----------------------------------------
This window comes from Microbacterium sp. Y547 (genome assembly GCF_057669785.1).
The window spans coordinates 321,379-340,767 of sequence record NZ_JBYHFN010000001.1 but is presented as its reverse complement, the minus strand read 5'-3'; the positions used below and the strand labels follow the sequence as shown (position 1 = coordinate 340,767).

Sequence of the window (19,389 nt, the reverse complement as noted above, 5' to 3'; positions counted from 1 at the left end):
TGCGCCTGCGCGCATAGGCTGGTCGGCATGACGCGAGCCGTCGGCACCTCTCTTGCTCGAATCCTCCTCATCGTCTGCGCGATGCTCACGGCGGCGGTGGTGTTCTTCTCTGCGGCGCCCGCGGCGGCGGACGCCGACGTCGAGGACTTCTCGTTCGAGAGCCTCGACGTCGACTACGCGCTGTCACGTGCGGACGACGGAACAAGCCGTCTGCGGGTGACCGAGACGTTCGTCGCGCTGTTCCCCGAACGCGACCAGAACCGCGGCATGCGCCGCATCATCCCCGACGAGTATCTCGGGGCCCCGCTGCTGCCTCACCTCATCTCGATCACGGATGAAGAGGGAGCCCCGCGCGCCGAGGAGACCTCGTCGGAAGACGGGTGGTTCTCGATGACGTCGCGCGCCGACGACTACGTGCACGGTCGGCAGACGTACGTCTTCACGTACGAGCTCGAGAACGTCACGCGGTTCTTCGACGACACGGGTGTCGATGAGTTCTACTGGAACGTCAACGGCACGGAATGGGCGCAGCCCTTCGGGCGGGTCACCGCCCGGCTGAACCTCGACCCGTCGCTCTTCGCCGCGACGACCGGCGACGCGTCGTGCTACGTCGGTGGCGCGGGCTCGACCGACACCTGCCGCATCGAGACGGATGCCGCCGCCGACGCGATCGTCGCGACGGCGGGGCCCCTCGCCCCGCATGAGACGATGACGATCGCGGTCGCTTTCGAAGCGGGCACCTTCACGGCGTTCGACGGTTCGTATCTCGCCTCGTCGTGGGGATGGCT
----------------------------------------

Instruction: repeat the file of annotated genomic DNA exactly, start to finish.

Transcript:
This window comes from Microbacterium sp. Y547 (genome assembly GCF_057669785.1).
The window spans coordinates 321,379-340,767 of sequence record NZ_JBYHFN010000001.1 but is presented as its reverse complement, the minus strand read 5'-3'; the positions used below and the strand labels follow the sequence as shown (position 1 = coordinate 340,767).

Sequence of the window (19,389 nt, the reverse complement as noted above, 5' to 3'; positions counted from 1 at the left end):
TGCGCCTGCGCGCATAGGCTGGTCGGCATGACGCGAGCCGTCGGCACCTCTCTTGCTCGAATCCTCCTCATCGTCTGCGCGATGCTCACGGCGGCGGTGGTGTTCTTCTCTGCGGCGCCCGCGGCGGCGGACGCCGACGTCGAGGACTTCTCGTTCGAGAGCCTCGACGTCGACTACGCGCTGTCACGTGCGGACGACGGAACAAGCCGTCTGCGGGTGACCGAGACGTTCGTCGCGCTGTTCCCCGAACGCGACCAGAACCGCGGCATGCGCCGCATCATCCCCGACGAGTATCTCGGGGCCCCGCTGCTGCCTCACCTCATCTCGATCACGGATGAAGAGGGAGCCCCGCGCGCCGAGGAGACCTCGTCGGAAGACGGGTGGTTCTCGATGACGTCGCGCGCCGACGACTACGTGCACGGTCGGCAGACGTACGTCTTCACGTACGAGCTCGAGAACGTCACGCGGTTCTTCGACGACACGGGTGTCGATGAGTTCTACTGGAACGTCAACGGCACGGAATGGGCGCAGCCCTTCGGGCGGGTCACCGCCCGGCTGAACCTCGACCCGTCGCTCTTCGCCGCGACGACCGGCGACGCGTCGTGCTACGTCGGTGGCGCGGGCTCGACCGACACCTGCCGCATCGAGACGGATGCCGCCGCCGACGCGATCGTCGCGACGGCGGGGCCCCTCGCCCCGCATGAGACGATGACGATCGCGGTCGCTTTCGAAGCGGGCACCTTCACGGCGTTCGACGGTTCGTATCTCGCCTCGTCGTGGGGATGGCT